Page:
Monday, May 30, 2016

Using Selfie Videos in the Language Class

Being a teacher for some time, I have seen first hand the impact the adoption of technology has had in teachers' and in students' lives. Having that in mind, one cannot deny that it is important to adopt technology for teaching. In line with this premise, I would like to share something I learned in one of the many interesting presentations at the 2016 TESOL International Convention & English Language Expo in Baltimore, USA. This practice-oriented presentation (by Loni Thorson, Kyla Masciarelli, and Christine Discoe) was entitled "Using Selfies to Promote Language Learning."

What the presenters pointed out was  that technology is what students want. Linking the drive to communicate with the technology available to us, selfies are a trend in the world today.  One point in favor of using selfies, the presenters argued, is that video chat is a growing trend. This is really true and the proof for that is that if we look around, we will see people making either video or picture selfies almost all the time. Besides that, video chat through Face Time, Skype or other channels are quite frequent among learners young and old. Educators have to admit that this is a sign that people in general are comfortable with this technology. This brings us to the first argument they presented in favor of using selfies as a means to learn a language: classroom  comfort.

Classroom comfort informs us that in order to have effective and authentic tasks, students need to be comfortable with the assignment. We observe that students are very comfortable with their cell phones. Actually they are uncomfortable if they don't have them. Social comfort is also important. Students need to be comfortable with the technology (cell phone).  Being digital natives, students are used to seeing themselves in videos. They want that image to be curated. We want students to want their image to look good., they want to sound good, their pronunciation to be good, they want their image to look good. We teachers want students to want their image to look good. So, they have a natural desire to self-correct in terms of how they sound and how they look.  This is exactly what we teachers want.Video chat is a comfortable environment for them.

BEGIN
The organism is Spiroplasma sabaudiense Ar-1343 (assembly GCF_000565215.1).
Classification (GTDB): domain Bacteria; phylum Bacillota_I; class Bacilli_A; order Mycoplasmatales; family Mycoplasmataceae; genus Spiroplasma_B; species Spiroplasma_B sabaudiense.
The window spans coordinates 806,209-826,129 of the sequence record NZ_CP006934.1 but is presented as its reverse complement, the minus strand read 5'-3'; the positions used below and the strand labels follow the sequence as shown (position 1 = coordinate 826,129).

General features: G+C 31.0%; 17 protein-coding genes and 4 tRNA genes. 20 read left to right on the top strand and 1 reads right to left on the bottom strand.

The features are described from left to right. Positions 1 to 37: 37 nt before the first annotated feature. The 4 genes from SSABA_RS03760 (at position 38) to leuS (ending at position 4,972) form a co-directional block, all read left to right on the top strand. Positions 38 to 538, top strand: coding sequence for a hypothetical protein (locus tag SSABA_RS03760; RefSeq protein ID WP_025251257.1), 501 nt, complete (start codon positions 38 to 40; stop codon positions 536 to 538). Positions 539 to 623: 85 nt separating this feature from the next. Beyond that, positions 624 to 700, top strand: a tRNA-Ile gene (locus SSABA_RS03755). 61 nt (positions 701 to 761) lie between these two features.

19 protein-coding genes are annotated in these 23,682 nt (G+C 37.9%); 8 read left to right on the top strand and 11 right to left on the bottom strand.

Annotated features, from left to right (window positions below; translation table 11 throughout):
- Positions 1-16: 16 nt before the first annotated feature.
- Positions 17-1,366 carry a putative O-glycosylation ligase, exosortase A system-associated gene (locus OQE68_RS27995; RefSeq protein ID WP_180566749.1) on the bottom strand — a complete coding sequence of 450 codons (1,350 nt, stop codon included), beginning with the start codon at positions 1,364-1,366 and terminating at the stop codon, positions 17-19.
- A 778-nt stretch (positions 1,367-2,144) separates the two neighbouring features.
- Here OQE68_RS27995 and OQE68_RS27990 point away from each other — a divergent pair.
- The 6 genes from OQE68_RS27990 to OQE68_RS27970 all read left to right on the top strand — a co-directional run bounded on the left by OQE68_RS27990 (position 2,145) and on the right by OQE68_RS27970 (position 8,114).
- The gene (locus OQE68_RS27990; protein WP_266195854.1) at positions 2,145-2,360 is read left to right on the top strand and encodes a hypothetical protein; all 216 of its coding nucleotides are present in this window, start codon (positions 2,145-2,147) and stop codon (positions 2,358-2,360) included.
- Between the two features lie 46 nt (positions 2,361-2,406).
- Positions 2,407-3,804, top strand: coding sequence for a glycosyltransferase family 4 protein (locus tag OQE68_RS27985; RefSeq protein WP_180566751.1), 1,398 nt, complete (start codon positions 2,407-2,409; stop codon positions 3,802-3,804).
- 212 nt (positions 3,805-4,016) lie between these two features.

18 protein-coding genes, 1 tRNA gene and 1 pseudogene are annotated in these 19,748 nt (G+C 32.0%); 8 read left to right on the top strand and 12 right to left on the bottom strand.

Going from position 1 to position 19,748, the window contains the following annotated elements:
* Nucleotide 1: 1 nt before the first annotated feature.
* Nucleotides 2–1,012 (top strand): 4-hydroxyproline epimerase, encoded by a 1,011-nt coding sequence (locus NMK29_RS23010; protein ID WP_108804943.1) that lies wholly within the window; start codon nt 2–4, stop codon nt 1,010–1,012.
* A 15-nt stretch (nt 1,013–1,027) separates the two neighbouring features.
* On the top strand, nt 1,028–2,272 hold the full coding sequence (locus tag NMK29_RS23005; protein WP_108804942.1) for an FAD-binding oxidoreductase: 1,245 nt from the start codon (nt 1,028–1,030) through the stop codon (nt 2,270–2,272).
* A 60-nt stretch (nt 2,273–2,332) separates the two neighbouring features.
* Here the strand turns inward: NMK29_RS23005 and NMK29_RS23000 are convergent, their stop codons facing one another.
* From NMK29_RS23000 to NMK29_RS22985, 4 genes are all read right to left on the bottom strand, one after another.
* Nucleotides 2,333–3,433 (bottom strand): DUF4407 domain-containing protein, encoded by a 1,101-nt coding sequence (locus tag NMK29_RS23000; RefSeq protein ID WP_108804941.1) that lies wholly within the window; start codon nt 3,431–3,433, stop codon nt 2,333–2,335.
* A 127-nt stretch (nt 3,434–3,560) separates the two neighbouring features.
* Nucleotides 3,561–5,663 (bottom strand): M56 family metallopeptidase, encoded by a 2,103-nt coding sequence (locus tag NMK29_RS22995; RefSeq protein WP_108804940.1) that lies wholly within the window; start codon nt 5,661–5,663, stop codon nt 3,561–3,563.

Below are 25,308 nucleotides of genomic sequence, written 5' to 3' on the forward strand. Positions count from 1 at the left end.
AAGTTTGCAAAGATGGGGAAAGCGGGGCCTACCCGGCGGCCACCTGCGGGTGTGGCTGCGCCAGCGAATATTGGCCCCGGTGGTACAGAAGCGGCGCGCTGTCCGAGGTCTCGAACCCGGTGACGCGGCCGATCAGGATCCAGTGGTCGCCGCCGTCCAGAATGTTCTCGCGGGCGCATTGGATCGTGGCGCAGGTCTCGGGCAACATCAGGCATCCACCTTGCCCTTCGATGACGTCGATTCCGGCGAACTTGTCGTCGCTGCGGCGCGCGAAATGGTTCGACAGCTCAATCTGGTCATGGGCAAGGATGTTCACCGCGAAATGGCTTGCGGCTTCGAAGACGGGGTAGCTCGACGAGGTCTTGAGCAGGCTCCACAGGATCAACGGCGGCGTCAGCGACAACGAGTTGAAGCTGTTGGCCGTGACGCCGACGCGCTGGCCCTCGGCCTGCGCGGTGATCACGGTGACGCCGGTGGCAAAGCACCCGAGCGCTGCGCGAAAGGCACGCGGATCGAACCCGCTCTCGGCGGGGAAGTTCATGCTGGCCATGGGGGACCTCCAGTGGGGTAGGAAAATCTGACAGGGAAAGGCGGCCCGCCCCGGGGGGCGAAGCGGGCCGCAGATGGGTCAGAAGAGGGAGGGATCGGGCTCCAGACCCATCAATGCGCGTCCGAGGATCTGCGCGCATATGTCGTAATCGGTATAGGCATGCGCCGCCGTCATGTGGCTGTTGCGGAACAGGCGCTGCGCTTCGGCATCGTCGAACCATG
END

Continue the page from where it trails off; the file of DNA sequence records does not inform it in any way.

When people make a selfie video, they generally explain their surroundings and they give an update on what they are doing, they also explain if they are having a problem or if they are sick. All this updating creates a one to one interaction and, as a result, it increases comfort between students and viewers. A comfortable relationship with the teacher is created through this open communication channel. Besides that, it also creates comfort between students as they see themselves and their classmates in the videos. As time goes by, students that might  not have been happy with how they looked or sounded, feel more comfortable seeing and listening to themselves. Some report never have listening to or seeing themselves before. As they report feeling more comfortable doing that.

Why are selfies important?
Some reasons that make us convinced that using selfies in the language are useful relate to comfort and attention. There are two types of attention: inward attention and outward attention. They are mutually exclusive and you cannot have the two going on at the same time. Why is it important to understand this concept when making selfies videos? While making a selfie video, students do not only direct themselves outward, but they also have to direct themselves inward to see what is happening to themselves. They correct themselves during the video and sometimes after the video. This kind of attention works as meter against which they evaluate their performance, and as a result, they record multiple times just to make sure they get it right. They are aware of their own self-presentation and they make more selfies as assessment or a class task, they get more confident of their performance and become more confident and fluent speakers.

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